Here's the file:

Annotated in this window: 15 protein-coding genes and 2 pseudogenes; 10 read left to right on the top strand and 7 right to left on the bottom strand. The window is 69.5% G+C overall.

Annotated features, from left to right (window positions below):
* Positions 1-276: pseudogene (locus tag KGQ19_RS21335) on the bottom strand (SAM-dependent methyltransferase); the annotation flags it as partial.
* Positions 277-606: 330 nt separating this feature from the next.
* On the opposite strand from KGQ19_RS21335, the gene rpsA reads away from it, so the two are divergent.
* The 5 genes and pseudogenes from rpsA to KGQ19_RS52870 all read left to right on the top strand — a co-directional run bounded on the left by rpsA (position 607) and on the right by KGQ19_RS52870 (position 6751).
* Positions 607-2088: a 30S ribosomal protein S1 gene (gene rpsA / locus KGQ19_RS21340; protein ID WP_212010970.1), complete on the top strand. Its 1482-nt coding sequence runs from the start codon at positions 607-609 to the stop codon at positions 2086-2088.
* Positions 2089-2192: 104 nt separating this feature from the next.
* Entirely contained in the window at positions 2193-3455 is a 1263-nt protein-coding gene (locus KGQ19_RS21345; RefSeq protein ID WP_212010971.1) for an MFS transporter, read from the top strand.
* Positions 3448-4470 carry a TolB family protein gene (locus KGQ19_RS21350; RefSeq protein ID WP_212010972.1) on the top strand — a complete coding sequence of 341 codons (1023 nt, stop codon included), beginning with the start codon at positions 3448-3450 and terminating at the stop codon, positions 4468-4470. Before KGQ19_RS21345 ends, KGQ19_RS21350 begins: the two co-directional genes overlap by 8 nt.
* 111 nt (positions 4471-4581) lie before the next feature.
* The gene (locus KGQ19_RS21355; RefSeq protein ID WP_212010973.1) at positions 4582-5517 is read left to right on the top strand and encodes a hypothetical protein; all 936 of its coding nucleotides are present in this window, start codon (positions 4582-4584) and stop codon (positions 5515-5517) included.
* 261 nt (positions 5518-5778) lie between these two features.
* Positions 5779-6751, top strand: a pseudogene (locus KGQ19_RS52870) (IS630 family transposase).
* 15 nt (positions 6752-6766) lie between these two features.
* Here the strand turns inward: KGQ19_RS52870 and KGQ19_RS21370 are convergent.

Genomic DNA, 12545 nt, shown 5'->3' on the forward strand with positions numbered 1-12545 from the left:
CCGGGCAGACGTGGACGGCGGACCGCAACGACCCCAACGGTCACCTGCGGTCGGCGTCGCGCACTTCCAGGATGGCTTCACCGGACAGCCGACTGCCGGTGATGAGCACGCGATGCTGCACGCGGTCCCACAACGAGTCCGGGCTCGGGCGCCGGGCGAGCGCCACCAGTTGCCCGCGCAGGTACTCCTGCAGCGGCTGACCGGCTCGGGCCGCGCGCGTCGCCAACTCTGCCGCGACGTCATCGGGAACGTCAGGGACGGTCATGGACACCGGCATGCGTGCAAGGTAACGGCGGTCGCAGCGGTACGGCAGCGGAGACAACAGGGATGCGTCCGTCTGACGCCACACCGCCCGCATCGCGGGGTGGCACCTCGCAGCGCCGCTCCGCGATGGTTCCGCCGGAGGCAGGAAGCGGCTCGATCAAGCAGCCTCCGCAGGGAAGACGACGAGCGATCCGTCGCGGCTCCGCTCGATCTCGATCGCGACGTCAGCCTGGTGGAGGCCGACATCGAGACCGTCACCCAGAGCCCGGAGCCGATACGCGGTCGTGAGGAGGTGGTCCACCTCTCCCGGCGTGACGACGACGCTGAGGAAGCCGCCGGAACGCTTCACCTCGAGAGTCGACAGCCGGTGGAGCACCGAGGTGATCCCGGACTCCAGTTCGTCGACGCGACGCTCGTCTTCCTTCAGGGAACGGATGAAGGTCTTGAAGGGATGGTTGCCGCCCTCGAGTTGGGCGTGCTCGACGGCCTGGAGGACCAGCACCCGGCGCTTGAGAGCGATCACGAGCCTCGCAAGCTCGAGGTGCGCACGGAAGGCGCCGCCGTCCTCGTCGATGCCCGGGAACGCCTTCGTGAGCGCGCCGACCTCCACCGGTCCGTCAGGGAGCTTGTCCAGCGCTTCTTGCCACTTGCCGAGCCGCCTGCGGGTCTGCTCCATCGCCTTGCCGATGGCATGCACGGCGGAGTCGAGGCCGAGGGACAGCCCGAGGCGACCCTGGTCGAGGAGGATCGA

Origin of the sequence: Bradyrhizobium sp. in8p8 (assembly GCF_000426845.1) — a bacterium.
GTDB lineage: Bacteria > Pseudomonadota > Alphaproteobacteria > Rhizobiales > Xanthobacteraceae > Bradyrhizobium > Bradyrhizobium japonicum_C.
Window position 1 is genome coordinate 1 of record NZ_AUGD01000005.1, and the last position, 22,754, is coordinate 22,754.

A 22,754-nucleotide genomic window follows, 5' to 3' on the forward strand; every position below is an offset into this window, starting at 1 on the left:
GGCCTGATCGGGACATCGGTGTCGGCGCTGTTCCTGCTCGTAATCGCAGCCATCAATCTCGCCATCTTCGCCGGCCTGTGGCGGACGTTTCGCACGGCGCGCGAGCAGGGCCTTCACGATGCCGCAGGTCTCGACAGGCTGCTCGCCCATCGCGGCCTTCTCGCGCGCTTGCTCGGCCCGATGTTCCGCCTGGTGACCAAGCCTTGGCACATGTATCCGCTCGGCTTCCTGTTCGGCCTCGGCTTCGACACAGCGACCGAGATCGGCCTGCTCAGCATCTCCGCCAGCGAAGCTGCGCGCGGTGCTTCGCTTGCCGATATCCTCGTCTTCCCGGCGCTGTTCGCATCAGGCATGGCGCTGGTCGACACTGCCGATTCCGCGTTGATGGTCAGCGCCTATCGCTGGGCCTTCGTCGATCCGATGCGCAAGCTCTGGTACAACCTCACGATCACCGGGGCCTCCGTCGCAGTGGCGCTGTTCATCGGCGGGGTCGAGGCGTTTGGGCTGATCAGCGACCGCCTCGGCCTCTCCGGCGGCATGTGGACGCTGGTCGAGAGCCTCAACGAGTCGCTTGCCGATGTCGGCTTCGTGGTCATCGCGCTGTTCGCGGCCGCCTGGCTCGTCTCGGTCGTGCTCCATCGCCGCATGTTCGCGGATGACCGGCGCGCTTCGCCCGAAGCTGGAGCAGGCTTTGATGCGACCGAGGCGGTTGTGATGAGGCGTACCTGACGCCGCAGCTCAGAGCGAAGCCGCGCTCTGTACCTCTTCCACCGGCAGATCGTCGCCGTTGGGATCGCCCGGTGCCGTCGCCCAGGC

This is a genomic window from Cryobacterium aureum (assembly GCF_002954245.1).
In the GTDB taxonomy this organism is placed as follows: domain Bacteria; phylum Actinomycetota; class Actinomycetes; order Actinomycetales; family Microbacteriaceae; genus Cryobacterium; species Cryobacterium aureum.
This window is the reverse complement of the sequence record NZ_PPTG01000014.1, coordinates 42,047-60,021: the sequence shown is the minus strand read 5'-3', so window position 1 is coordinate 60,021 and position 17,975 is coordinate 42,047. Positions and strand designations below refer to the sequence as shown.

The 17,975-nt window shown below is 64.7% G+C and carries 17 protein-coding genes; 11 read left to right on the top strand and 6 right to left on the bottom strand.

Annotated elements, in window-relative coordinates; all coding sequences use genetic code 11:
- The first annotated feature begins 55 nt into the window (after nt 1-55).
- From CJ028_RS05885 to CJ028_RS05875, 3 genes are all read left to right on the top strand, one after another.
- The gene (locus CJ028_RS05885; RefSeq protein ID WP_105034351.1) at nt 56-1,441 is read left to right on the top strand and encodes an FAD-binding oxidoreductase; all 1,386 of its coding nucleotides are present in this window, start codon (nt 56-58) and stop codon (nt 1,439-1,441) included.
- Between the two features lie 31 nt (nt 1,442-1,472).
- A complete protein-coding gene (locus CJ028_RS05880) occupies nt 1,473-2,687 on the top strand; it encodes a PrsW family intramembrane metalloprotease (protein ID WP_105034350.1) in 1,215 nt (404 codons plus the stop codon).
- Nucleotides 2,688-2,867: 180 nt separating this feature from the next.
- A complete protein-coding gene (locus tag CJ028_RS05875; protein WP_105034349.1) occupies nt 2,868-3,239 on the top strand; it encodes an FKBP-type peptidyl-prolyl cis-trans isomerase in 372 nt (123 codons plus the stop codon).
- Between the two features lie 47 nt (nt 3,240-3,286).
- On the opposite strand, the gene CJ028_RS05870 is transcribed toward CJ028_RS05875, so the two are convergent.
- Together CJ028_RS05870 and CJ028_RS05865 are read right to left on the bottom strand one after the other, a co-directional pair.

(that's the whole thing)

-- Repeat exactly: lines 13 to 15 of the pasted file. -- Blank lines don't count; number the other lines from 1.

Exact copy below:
* 261 nt (positions 5518-5778) lie between these two features.
* Positions 5779-6751, top strand: a pseudogene (locus KGQ19_RS52870) (IS630 family transposase).
* 15 nt (positions 6752-6766) lie between these two features.